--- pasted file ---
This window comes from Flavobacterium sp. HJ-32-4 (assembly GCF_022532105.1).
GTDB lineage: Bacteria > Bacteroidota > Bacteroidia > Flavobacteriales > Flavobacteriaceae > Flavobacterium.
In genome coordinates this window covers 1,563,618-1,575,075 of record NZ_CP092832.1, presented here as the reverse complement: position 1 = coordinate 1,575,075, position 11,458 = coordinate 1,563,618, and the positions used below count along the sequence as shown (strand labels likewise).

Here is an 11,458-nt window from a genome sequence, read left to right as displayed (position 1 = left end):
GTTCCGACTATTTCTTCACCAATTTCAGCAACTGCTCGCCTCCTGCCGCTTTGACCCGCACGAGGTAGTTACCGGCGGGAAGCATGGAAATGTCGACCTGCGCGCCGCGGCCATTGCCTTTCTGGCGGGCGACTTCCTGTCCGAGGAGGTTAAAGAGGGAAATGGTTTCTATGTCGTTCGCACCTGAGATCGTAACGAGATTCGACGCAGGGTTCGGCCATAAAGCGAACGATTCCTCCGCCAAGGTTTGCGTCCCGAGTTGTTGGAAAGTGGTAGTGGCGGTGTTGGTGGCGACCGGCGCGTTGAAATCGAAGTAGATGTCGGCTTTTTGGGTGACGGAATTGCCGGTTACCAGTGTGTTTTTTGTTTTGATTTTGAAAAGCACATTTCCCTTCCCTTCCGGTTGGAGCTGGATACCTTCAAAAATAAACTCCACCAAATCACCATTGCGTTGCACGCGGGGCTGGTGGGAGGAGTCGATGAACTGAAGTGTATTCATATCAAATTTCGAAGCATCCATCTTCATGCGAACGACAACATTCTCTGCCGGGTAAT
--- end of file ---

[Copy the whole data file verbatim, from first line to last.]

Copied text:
This window comes from Flavobacterium sp. HJ-32-4 (assembly GCF_022532105.1).
GTDB lineage: Bacteria > Bacteroidota > Bacteroidia > Flavobacteriales > Flavobacteriaceae > Flavobacterium.
In genome coordinates this window covers 1,563,618-1,575,075 of record NZ_CP092832.1, presented here as the reverse complement: position 1 = coordinate 1,575,075, position 11,458 = coordinate 1,563,618, and the positions used below count along the sequence as shown (strand labels likewise).

Here is an 11,458-nt window from a genome sequence, read left to right as displayed (position 1 = left end):
GTTCCGACTATTTCTTCACCAATTTCAGCAACTGCTCGCCTCCTGCCGCTTTGACCCGCACGAGGTAGTTACCGGCGGGAAGCATGGAAATGTCGACCTGCGCGCCGCGGCCATTGCCTTTCTGGCGGGCGACTTCCTGTCCGAGGAGGTTAAAGAGGGAAATGGTTTCTATGTCGTTCGCACCTGAGATCGTAACGAGATTCGACGCAGGGTTCGGCCATAAAGCGAACGATTCCTCCGCCAAGGTTTGCGTCCCGAGTTGTTGGAAAGTGGTAGTGGCGGTGTTGGTGGCGACCGGCGCGTTGAAATCGAAGTAGATGTCGGCTTTTTGGGTGACGGAATTGCCGGTTACCAGTGTGTTTTTTGTTTTGATTTTGAAAAGCACATTTCCCTTCCCTTCCGGTTGGAGCTGGATACCTTCAAAAATAAACTCCACCAAATCACCATTGCGTTGCACGCGGGGCTGGTGGGAGGAGTCGATGAACTGAAGTGTATTCATATCAAATTTCGAAGCATCCATCTTCATGCGAACGACAACATTCTCTGCCGGGTAAT